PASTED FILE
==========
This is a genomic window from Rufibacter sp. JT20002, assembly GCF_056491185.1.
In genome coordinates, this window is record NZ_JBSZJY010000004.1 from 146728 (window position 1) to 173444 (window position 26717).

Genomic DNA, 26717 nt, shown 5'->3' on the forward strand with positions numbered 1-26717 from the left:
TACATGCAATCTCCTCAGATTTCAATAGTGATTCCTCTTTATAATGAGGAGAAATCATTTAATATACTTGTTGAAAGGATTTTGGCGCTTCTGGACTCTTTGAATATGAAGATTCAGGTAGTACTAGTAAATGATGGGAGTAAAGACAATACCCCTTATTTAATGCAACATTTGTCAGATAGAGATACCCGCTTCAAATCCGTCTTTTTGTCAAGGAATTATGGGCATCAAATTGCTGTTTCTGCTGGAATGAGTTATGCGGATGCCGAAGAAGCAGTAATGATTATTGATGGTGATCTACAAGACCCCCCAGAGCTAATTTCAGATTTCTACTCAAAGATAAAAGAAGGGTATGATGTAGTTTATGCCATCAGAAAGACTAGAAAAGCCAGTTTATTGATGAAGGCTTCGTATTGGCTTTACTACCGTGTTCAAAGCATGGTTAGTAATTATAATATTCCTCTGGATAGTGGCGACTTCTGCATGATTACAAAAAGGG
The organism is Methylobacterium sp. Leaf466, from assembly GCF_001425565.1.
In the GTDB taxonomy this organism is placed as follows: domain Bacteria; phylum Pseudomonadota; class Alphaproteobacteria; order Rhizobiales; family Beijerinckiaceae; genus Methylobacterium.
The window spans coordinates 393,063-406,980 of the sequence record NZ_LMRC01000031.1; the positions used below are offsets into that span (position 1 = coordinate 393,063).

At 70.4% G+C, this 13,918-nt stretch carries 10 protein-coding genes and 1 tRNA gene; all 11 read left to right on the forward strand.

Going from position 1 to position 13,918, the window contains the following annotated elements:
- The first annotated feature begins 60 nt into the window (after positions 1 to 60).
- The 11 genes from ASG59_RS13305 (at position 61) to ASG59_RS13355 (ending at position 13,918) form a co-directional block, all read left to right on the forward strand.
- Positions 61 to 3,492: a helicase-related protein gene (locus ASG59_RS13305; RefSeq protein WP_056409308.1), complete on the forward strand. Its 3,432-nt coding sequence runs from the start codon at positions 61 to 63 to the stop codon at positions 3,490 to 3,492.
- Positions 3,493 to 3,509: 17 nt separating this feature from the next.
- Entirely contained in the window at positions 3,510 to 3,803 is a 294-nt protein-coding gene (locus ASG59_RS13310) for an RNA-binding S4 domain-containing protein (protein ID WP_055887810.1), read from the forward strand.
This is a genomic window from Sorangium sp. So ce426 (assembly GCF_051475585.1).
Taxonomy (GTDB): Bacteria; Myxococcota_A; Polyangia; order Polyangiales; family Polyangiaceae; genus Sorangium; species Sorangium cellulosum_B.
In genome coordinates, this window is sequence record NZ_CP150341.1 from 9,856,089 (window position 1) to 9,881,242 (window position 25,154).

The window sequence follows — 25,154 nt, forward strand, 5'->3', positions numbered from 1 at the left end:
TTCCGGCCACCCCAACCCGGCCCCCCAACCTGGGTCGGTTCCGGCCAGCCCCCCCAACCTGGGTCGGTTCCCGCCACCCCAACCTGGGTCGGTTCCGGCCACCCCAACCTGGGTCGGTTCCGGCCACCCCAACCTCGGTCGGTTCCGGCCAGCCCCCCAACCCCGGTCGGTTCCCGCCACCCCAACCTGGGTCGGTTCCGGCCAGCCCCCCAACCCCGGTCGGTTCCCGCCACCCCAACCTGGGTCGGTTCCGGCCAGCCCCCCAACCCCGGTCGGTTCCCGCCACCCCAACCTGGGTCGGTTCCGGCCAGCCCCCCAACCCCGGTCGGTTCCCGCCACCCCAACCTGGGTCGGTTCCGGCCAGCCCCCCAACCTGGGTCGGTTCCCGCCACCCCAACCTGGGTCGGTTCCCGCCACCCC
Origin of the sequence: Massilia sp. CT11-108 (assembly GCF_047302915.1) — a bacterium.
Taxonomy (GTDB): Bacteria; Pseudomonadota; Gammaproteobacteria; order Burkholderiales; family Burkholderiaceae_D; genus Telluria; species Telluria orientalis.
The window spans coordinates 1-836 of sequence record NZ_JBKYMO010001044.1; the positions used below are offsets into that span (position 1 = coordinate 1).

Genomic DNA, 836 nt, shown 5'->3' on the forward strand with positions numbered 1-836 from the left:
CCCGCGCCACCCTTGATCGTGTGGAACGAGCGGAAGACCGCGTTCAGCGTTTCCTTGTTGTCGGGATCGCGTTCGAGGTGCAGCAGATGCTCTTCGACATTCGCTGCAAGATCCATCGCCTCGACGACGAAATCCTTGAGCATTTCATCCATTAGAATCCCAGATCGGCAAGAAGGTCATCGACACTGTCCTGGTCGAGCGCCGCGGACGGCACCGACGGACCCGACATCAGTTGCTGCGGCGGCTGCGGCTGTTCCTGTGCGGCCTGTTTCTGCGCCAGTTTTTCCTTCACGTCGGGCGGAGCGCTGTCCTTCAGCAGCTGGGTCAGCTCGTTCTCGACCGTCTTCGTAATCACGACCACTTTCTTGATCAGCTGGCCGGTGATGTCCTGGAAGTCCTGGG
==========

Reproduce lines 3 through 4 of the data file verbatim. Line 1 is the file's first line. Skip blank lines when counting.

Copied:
Genomic DNA, 26717 nt, shown 5'->3' on the forward strand with positions numbered 1-26717 from the left:
TACATGCAATCTCCTCAGATTTCAATAGTGATTCCTCTTTATAATGAGGAGAAATCATTTAATATACTTGTTGAAAGGATTTTGGCGCTTCTGGACTCTTTGAATATGAAGATTCAGGTAGTACTAGTAAATGATGGGAGTAAAGACAATACCCCTTATTTAATGCAACATTTGTCAGATAGAGATACCCGCTTCAAATCCGTCTTTTTGTCAAGGAATTATGGGCATCAAATTGCTGTTTCTGCTGGAATGAGTTATGCGGATGCCGAAGAAGCAGTAATGATTATTGATGGTGATCTACAAGACCCCCCAGAGCTAATTTCAGATTTCTACTCAAAGATAAAAGAAGGGTATGATGTAGTTTATGCCATCAGAAAGACTAGAAAAGCCAGTTTATTGATGAAGGCTTCGTATTGGCTTTACTACCGTGTTCAAAGCATGGTTAGTAATTATAATATTCCTCTGGATAGTGGCGACTTCTGCATGATTACAAAAAGGG